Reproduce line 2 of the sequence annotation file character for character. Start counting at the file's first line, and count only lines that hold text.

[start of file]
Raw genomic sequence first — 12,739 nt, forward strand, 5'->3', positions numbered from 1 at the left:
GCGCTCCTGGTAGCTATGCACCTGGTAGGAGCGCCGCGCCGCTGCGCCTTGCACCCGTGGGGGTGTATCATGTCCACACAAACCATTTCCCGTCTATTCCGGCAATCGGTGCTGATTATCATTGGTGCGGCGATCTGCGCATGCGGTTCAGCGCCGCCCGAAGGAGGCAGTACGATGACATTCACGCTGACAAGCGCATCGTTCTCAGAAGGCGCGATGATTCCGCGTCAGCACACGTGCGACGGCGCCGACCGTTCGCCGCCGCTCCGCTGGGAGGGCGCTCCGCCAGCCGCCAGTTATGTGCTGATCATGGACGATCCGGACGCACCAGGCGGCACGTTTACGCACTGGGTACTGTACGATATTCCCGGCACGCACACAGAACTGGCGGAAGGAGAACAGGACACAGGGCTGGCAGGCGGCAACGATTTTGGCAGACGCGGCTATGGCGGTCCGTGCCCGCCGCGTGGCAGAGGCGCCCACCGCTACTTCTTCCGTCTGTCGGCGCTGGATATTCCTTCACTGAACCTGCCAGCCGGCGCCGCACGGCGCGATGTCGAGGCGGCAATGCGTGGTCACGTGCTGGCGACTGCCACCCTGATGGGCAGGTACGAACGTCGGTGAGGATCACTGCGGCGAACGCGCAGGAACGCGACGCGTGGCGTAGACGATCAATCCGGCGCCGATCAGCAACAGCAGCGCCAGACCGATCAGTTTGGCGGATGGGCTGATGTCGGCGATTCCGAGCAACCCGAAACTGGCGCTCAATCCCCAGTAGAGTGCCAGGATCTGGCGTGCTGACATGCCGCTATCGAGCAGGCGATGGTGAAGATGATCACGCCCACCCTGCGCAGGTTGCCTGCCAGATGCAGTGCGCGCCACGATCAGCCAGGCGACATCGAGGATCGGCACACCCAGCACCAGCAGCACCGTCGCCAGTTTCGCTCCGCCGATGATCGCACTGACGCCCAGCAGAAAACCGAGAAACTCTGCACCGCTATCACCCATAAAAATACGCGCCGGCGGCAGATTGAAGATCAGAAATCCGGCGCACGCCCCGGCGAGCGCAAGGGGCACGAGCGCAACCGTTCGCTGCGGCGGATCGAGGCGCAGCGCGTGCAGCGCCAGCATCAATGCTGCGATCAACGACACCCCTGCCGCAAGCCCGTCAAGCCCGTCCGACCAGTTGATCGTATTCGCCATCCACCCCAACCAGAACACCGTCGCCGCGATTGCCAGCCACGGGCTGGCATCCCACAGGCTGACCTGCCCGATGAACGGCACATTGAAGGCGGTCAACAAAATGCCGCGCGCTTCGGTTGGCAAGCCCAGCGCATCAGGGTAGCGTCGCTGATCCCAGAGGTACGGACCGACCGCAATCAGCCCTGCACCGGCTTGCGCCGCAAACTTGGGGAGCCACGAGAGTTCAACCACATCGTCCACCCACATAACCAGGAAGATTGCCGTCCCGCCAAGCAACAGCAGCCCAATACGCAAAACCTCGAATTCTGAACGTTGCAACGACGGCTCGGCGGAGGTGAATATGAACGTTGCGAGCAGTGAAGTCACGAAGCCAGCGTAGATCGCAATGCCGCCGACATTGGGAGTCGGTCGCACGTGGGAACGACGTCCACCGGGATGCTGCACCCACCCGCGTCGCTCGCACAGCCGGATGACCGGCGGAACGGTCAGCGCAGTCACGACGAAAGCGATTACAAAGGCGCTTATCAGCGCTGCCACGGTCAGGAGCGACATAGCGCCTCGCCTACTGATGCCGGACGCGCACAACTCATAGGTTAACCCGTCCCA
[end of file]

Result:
GCGCTCCTGGTAGCTATGCACCTGGTAGGAGCGCCGCGCCGCTGCGCCTTGCACCCGTGGGGGTGTATCATGTCCACACAAACCATTTCCCGTCTATTCCGGCAATCGGTGCTGATTATCATTGGTGCGGCGATCTGCGCATGCGGTTCAGCGCCGCCCGAAGGAGGCAGTACGATGACATTCACGCTGACAAGCGCATCGTTCTCAGAAGGCGCGATGATTCCGCGTCAGCACACGTGCGACGGCGCCGACCGTTCGCCGCCGCTCCGCTGGGAGGGCGCTCCGCCAGCCGCCAGTTATGTGCTGATCATGGACGATCCGGACGCACCAGGCGGCACGTTTACGCACTGGGTACTGTACGATATTCCCGGCACGCACACAGAACTGGCGGAAGGAGAACAGGACACAGGGCTGGCAGGCGGCAACGATTTTGGCAGACGCGGCTATGGCGGTCCGTGCCCGCCGCGTGGCAGAGGCGCCCACCGCTACTTCTTCCGTCTGTCGGCGCTGGATATTCCTTCACTGAACCTGCCAGCCGGCGCCGCACGGCGCGATGTCGAGGCGGCAATGCGTGGTCACGTGCTGGCGACTGCCACCCTGATGGGCAGGTACGAACGTCGGTGAGGATCACTGCGGCGAACGCGCAGGAACGCGACGCGTGGCGTAGACGATCAATCCGGCGCCGATCAGCAACAGCAGCGCCAGACCGATCAGTTTGGCGGATGGGCTGATGTCGGCGATTCCGAGCAACCCGAAACTGGCGCTCAATCCCCAGTAGAGTGCCAGGATCTGGCGTGCTGACATGCCGCTATCGAGCAGGCGATGGTGAAGATGATCACGCCCACCCTGCGCAGGTTGCCTGCCAGATGCAGTGCGCGCCACGATCAGCCAGGCGACATCGAGGATCGGCACACCCAGCACCAGCAGCACCGTCGCCAGTTTCGCTCCGCCGATGATCGCACTGACGCCCAGCAGAAAACCGAGAAACTCTGCACCGCTATCACCCATAAAAATACGCGCCGGCGGCAGATTGAAGATCAGAAATCCGGCGCACGCCCCGGCGAGCGCAAGGGGCACGAGCGCAACCGTTCGCTGCGGCGGATCGAGGCGCAGCGCGTGCAGCGCCAGCATCAATGCTGCGATCAACGACACCCCTGCCGCAAGCCCGTCAAGCCCGTCCGACCAGTTGATCGTATTCGCCATCCACCCCAACCAGAACACCGTCGCCGCGATTGCCAGCCACGGGCTGGCATCCCACAGGCTGACCTGCCCGATGAACGGCACATTGAAGGCGGTCAACAAAATGCCGCGCGCTTCGGTTGGCAAGCCCAGCGCATCAGGGTAGCGTCGCTGATCCCAGAGGTACGGACCGACCGCAATCAGCCCTGCACCGGCTTGCGCCGCAAACTTGGGGAGCCACGAGAGTTCAACCACATCGTCCACCCACATAACCAGGAAGATTGCCGTCCCGCCAAGCAACAGCAGCCCAATACGCAAAACCTCGAATTCTGAACGTTGCAACGACGGCTCGGCGGAGGTGAATATGAACGTTGCGAGCAGTGAAGTCACGAAGCCAGCGTAGATCGCAATGCCGCCGACATTGGGAGTCGGTCGCACGTGGGAACGACGTCCACCGGGATGCTGCACCCACCCGCGTCGCTCGCACAGCCGGATGACCGGCGGAACGGTCAGCGCAGTCACGACGAAAGCGATTACAAAGGCGCTTATCAGCGCTGCCACGGTCAGGAGCGACATAGCGCCTCGCCTACTGATGCCGGACGCGCACAACTCATAGGTTAACCCGTCCCA